“This has the effect of reducing pressure on our support team as each client has an opportunity to ask questions and get the answers they need outside of our support system,” Payne said.
“By prioritizing regular communication we remove the small issues at the source and leave our support team able to quickly handle major problems. Using this strategy of being proactive, rather than reactive, we were able to reduce our average ticket response time by over 50%.”
As Payne added that “clients understand there is communication on the horizon and often times wait to address non-essential concerns. And those clients that come through our ticketing system, and need urgent help, get the immediacy they’re after.”
Simply hiring more customer support reps might seem like an obvious solution, but with the technology available today and the time and money it takes to hire new employees, it’s probably not the first solution you go for.
“It sounds obvious,” Michael Alexis of Museum Hack said, “but the number one way we’ve found to reduce our customer service response time is by adding additional staff.”
“We are a relatively small company,” Alexis added, “so hiring is a very intentional process. We recently brought on an additional customer service person, part-time, to respond during evening and weekend hours. This additional person helped reduce our response time by about 30 minutes, and also freed up our customer service manager to work on higher-level tasks and projects.”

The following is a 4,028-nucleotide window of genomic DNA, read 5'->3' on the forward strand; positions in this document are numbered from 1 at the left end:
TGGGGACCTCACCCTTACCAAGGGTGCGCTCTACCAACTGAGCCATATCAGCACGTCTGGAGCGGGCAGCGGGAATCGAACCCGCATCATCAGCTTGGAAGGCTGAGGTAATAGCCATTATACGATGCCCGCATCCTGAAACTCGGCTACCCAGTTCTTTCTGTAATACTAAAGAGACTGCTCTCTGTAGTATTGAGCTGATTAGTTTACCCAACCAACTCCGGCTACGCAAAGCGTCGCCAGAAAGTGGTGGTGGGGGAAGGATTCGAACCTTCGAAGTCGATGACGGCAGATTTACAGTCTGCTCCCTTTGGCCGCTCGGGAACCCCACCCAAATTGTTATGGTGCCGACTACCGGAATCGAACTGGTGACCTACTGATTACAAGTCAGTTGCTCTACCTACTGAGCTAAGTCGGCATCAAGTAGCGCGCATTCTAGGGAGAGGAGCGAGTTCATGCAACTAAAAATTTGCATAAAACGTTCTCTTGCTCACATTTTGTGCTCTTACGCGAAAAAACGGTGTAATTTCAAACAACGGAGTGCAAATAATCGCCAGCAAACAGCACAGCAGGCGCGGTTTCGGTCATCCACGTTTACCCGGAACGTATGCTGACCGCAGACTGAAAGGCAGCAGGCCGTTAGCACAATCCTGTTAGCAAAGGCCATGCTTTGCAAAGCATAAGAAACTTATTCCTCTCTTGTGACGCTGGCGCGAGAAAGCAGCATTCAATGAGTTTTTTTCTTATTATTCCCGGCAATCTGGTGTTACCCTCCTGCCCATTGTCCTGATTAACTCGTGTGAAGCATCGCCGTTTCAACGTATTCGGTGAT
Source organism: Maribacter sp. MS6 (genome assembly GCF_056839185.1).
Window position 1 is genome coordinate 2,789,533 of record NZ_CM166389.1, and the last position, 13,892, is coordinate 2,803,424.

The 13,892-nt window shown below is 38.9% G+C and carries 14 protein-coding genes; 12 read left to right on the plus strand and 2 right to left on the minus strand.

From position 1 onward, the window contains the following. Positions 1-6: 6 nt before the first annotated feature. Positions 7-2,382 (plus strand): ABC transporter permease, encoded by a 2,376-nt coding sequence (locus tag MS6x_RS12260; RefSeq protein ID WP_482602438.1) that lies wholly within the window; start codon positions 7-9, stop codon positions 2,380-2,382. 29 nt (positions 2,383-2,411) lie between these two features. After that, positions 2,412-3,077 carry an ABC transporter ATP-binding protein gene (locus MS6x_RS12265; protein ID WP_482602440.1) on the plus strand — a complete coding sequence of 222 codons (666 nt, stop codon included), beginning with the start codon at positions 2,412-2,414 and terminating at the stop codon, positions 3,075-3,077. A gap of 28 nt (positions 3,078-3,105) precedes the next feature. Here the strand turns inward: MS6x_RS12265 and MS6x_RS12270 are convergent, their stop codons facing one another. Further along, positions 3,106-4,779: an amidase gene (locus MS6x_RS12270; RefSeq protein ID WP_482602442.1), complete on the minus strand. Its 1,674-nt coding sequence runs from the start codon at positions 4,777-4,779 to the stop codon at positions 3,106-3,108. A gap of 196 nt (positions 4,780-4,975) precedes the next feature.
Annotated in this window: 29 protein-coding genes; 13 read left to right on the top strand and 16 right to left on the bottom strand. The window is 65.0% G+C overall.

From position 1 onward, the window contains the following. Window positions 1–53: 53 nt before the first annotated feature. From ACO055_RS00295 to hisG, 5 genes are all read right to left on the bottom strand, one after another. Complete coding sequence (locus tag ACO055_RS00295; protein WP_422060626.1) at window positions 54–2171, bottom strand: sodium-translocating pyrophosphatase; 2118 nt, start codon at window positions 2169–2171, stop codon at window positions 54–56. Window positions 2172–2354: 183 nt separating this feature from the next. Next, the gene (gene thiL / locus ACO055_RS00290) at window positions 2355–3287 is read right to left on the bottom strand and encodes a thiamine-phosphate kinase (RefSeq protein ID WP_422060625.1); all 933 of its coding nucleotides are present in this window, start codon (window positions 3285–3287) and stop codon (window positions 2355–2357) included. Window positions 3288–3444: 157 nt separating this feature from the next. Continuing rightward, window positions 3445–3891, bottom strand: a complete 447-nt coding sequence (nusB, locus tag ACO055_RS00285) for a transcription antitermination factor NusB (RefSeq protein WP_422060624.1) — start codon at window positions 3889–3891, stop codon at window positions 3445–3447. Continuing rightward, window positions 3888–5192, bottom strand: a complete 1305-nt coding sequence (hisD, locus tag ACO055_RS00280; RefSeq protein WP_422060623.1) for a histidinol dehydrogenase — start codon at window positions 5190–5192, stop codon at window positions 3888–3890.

If you’re talking about hiring new support reps, you better be thinking about their training, too. According to Tasia Duske of The Great Guac Off and Arto Minasyan of 10Web, training is the key to reducing average ticket response times.
“We’ve invested significantly in training, including inviting our remote service reps to attend live client events,” Duske said. “The result is that these reps have a better understanding, holistically, of our product and service.” And that understanding means fewer tickets have to wait on escalations and manager consultations.
“We believe it doesn’t matter how fast you answer the ticket—it’s more important how fast you solve the issue,” said Minasyan. So “reducing customer service ticket response time equals improving the quality of the replies via a training process directed by the customer care team lead, who trains the candidates with a predefined training plan and stands shoulder-to-shoulder with them every day.”
Another common tip we heard about recommended having specialized agents who are seasoned at handling a particular type of customer ticket. In fact, 82.3% of the support pros we talked to said they have a designated team member to handle more technical or complex tickets.
“We reduced customer service ticket response time by dividing the whole customer support team into specific groups. For example, reps who answer tickets received by a specific medium, reps responding to more technical queries, and reps for specific languages,” said Jakub Kliszczak of CrazyCall.